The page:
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Beach Meets : Maria Midttun

Maria Midttun is a Norwegian Illustrator living and working in London. She works on drawings, collages and paintings. Her brand has a fulfilling quietness to it: the noticeable use of the occasionally marginalised medium of charcoal lends a soft sketchiness to her pieces, that have been captured on a sizeable back catalogue of zines, calendars, cards and enamel pins. We’ve been following her work for sometime now and are thrilled to finally have her in for a ‘Beach Meets‘.

Hey Maria, how are you doing on this fine spring morning?

Hey! I’m doing good! I’ve just finished working on my first comic together with Blokk Forlag ( It’s about a lava rocks and part time jobs, and will be out sometime later this year.

You’re based in London, whereabouts does the magic happen?

I’ve been based in Bow for the past year or so. I work from home, so it’s all going on in my bedroom. A friend built a mezzanine so I use most of the space downstairs for making work and storing stupid amounts of paper.

Can you entertain our dear readers with any hidden funny/weird ways you keep work flowing in your space?

I spend a lot of time painting paper in various black textures and shades of grey which use for collages and keep in huge piles. Sometimes the entire floor is covered in drying pieces of black paper and I can’t go anywhere until it’s all dried. By chance I started using chalkboard paint for everything after painting my room one time. Mainly out of convenience, it was there in a large container and lasted forever, very practical. It also turned out to be a really nice surface to draw on so I stuck with it. I destroy all my paint brushes and mainly use tools I’ve made from scrap cardboard to make textures.

What’s not enough and what’s too much: we feel your work delicately tiptoe’s this line. Is achieving this balance a focal point for you when working?

I’m constantly trying to figure out the balance and trying to get it right. It’s a bit of trial and error of finding the right balance between what I’d consider overworked and unfinished, and for now I definitely lean towards the latter. To some extent it might be a time issue as well, I haven’t had loads of time to create work the past couple of years and been forced to find a way of working that is quicker (except from that part where I spend ages painting the paper black), which I guess most creatives have to do. I’ve recently gone freelance full time, but I don’t think I will ever make work that will take ages to finish, but I hope more time will allow me to create work that I feel is more complete.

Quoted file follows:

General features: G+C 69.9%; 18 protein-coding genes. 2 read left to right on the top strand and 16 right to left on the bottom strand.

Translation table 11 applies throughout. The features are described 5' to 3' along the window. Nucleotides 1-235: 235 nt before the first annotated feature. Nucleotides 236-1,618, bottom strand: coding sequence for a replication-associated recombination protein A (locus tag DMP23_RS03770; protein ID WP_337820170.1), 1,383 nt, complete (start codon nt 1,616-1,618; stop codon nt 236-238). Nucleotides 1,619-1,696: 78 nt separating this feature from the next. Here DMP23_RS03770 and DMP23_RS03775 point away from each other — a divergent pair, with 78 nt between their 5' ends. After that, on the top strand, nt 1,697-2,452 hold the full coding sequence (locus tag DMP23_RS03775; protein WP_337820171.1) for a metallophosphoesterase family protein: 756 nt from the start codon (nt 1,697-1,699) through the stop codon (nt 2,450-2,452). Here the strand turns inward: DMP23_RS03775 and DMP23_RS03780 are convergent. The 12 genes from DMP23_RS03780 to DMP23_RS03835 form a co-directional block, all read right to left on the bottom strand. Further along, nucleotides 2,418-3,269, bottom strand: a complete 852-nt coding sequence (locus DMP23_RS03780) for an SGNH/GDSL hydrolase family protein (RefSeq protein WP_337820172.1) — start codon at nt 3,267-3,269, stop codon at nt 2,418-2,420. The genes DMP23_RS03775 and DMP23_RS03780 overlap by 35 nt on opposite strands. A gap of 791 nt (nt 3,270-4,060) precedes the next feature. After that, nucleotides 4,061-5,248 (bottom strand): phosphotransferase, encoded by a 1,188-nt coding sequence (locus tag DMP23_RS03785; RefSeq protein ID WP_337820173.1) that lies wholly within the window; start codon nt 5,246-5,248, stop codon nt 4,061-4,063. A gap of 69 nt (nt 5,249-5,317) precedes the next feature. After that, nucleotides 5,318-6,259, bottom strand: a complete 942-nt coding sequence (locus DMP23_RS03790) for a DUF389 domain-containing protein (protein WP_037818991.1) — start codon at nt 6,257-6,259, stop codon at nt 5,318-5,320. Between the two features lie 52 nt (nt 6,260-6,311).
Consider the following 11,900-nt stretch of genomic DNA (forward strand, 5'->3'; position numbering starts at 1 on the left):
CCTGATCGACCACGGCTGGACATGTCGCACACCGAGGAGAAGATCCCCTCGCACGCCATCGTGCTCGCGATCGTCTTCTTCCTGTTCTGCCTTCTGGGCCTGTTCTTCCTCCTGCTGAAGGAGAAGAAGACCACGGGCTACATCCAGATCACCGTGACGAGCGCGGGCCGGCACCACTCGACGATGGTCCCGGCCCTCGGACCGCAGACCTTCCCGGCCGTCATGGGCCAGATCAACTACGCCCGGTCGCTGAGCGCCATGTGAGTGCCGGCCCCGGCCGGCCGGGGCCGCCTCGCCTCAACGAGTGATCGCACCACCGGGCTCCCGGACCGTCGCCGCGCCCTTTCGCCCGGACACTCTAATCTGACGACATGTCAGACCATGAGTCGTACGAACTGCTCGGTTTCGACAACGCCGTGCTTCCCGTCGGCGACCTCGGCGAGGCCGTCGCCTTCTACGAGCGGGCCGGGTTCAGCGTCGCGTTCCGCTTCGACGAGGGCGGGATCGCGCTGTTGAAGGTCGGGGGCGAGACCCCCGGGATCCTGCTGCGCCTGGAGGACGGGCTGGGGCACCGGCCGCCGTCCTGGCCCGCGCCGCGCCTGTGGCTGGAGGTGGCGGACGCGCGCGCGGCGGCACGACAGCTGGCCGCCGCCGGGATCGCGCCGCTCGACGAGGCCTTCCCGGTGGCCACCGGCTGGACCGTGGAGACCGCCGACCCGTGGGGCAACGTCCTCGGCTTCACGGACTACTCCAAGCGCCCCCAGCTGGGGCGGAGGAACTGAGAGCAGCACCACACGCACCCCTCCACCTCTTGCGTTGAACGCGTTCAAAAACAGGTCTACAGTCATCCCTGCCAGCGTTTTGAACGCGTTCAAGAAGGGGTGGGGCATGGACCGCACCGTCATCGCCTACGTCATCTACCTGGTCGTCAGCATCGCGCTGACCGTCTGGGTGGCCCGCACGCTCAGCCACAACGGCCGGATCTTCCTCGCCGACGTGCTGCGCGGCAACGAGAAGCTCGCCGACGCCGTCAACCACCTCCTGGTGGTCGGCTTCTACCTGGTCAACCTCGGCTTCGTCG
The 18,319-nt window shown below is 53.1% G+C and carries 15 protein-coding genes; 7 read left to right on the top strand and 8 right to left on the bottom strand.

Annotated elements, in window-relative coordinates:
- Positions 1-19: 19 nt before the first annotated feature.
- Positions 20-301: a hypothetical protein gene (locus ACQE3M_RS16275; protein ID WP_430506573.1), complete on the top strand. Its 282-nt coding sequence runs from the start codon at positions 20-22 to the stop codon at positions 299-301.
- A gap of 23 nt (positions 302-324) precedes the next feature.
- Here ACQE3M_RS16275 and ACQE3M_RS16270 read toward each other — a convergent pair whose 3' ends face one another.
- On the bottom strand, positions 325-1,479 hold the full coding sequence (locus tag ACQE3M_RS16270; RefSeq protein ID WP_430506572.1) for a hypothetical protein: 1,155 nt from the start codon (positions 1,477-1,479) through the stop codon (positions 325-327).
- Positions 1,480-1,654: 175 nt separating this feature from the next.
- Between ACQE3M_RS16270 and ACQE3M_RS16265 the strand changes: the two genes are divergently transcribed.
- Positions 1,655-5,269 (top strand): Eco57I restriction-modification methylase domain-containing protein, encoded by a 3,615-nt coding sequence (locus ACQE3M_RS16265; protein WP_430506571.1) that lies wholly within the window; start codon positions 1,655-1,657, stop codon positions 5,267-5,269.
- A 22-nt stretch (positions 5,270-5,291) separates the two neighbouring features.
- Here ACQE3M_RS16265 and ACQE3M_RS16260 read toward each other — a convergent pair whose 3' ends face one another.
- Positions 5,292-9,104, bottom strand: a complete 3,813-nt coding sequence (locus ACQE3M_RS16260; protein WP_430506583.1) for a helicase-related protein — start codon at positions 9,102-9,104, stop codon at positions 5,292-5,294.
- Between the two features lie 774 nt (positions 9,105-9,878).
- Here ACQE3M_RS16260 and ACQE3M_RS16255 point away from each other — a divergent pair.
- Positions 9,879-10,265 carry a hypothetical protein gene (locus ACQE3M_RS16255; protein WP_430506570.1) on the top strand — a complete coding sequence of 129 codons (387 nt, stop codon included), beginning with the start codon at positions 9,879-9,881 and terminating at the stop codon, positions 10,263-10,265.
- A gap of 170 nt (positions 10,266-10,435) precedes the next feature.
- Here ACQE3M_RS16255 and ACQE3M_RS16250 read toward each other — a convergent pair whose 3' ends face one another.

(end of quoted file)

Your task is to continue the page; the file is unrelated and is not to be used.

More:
We see consistent use of motif’s throughout your work, patterns that would usually be symmetrically confined being tilted and strewn but still offering visual weight, is there a deeper fascination with these?

I get really into drawing certain objects and patterns that I think translate well in my drawings, and I tend to revisit these regularly. I am definitely drawn to things that are naive, imperfect or just looks a bit off. Again I think it is about balance, and getting the right level of information when trying to draw something recognisable as well as limiting myself to lo-fi tools. Too informed and it loses something or too uninformed and it just looks really bad! I enjoy working with limitations and see what’s possible to make with what I got. 

You have a BA from The Arts University Bournemouth. How did you end up there? And you pop back from time-to-time to do a spot of lecturing?

Haha, I sometimes wonder myself! It was when I was still at school, some classmates told me about an education fair where you could just bring your portfolio and be offered a place on the spot at international universities. Although I knew I wanted to study abroad, I kind of went of for fun, but ended up saying yes to a place on the illustration course in Bournemouth. AUB seemed cool, and also turned out to be a really good course for me! I am really excited about being able to go back to teach, and also hang out with some of the tutors I had! 

It must be interesting to be able to tap into the new generation of students coming through the courses, do you notice many differences in them generally from when you were there? approach, ability, etc?

Mainly that they seem younger, haha, but I know that’s not true. It’s hard to say, I think so much went completely over my head when I was a student there. Anyway, it’s interesting to chat to them, see what engages them and what they make projects about, and also being able to follow their progress throughout the course.

Thanks Maria!


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Photography – Lenara Choudhury